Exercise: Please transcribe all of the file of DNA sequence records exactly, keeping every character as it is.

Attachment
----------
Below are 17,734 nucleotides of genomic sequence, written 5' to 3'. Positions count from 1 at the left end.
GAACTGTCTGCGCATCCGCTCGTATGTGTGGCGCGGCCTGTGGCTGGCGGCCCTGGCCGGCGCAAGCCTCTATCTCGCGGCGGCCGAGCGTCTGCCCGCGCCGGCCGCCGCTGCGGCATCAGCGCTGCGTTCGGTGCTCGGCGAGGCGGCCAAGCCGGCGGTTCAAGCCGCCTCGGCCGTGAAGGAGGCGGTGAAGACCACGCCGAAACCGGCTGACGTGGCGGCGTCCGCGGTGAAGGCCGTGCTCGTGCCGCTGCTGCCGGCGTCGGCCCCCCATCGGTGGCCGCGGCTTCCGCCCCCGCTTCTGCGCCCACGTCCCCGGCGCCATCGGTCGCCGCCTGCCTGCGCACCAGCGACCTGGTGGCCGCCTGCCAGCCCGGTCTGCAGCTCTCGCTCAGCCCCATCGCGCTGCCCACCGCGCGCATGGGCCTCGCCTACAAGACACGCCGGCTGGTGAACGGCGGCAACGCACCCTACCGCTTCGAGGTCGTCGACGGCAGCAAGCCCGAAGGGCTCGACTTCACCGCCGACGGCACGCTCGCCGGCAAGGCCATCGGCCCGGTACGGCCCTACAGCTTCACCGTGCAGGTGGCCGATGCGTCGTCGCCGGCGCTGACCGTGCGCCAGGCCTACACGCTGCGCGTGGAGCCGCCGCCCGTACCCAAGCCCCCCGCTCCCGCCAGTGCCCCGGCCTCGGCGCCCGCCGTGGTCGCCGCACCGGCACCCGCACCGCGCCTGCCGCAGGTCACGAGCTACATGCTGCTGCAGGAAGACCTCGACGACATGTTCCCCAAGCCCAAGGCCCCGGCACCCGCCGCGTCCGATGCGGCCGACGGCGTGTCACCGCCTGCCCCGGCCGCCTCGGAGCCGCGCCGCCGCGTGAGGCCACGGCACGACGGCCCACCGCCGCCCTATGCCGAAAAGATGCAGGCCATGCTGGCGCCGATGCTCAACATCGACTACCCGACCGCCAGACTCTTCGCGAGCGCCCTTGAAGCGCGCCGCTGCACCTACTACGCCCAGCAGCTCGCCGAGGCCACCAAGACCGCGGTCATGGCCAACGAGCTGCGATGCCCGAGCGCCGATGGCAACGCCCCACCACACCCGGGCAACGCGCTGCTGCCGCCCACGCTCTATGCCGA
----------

Below are 17,734 nucleotides of genomic sequence, written 5' to 3'. Positions count from 1 at the left end.
GAACTGTCTGCGCATCCGCTCGTATGTGTGGCGCGGCCTGTGGCTGGCGGCCCTGGCCGGCGCAAGCCTCTATCTCGCGGCGGCCGAGCGTCTGCCCGCGCCGGCCGCCGCTGCGGCATCAGCGCTGCGTTCGGTGCTCGGCGAGGCGGCCAAGCCGGCGGTTCAAGCCGCCTCGGCCGTGAAGGAGGCGGTGAAGACCACGCCGAAACCGGCTGACGTGGCGGCGTCCGCGGTGAAGGCCGTGCTCGTGCCGCTGCTGCCGGCGTCGGCCCCCCATCGGTGGCCGCGGCTTCCGCCCCCGCTTCTGCGCCCACGTCCCCGGCGCCATCGGTCGCCGCCTGCCTGCGCACCAGCGACCTGGTGGCCGCCTGCCAGCCCGGTCTGCAGCTCTCGCTCAGCCCCATCGCGCTGCCCACCGCGCGCATGGGCCTCGCCTACAAGACACGCCGGCTGGTGAACGGCGGCAACGCACCCTACCGCTTCGAGGTCGTCGACGGCAGCAAGCCCGAAGGGCTCGACTTCACCGCCGACGGCACGCTCGCCGGCAAGGCCATCGGCCCGGTACGGCCCTACAGCTTCACCGTGCAGGTGGCCGATGCGTCGTCGCCGGCGCTGACCGTGCGCCAGGCCTACACGCTGCGCGTGGAGCCGCCGCCCGTACCCAAGCCCCCCGCTCCCGCCAGTGCCCCGGCCTCGGCGCCCGCCGTGGTCGCCGCACCGGCACCCGCACCGCGCCTGCCGCAGGTCACGAGCTACATGCTGCTGCAGGAAGACCTCGACGACATGTTCCCCAAGCCCAAGGCCCCGGCACCCGCCGCGTCCGATGCGGCCGACGGCGTGTCACCGCCTGCCCCGGCCGCCTCGGAGCCGCGCCGCCGCGTGAGGCCACGGCACGACGGCCCACCGCCGCCCTATGCCGAAAAGATGCAGGCCATGCTGGCGCCGATGCTCAACATCGACTACCCGACCGCCAGACTCTTCGCGAGCGCCCTTGAAGCGCGCCGCTGCACCTACTACGCCCAGCAGCTCGCCGAGGCCACCAAGACCGCGGTCATGGCCAACGAGCTGCGATGCCCGAGCGCCGATGGCAACGCCCCACCACACCCGGGCAACGCGCTGCTGCCGCCCACGCTCTATGCCGA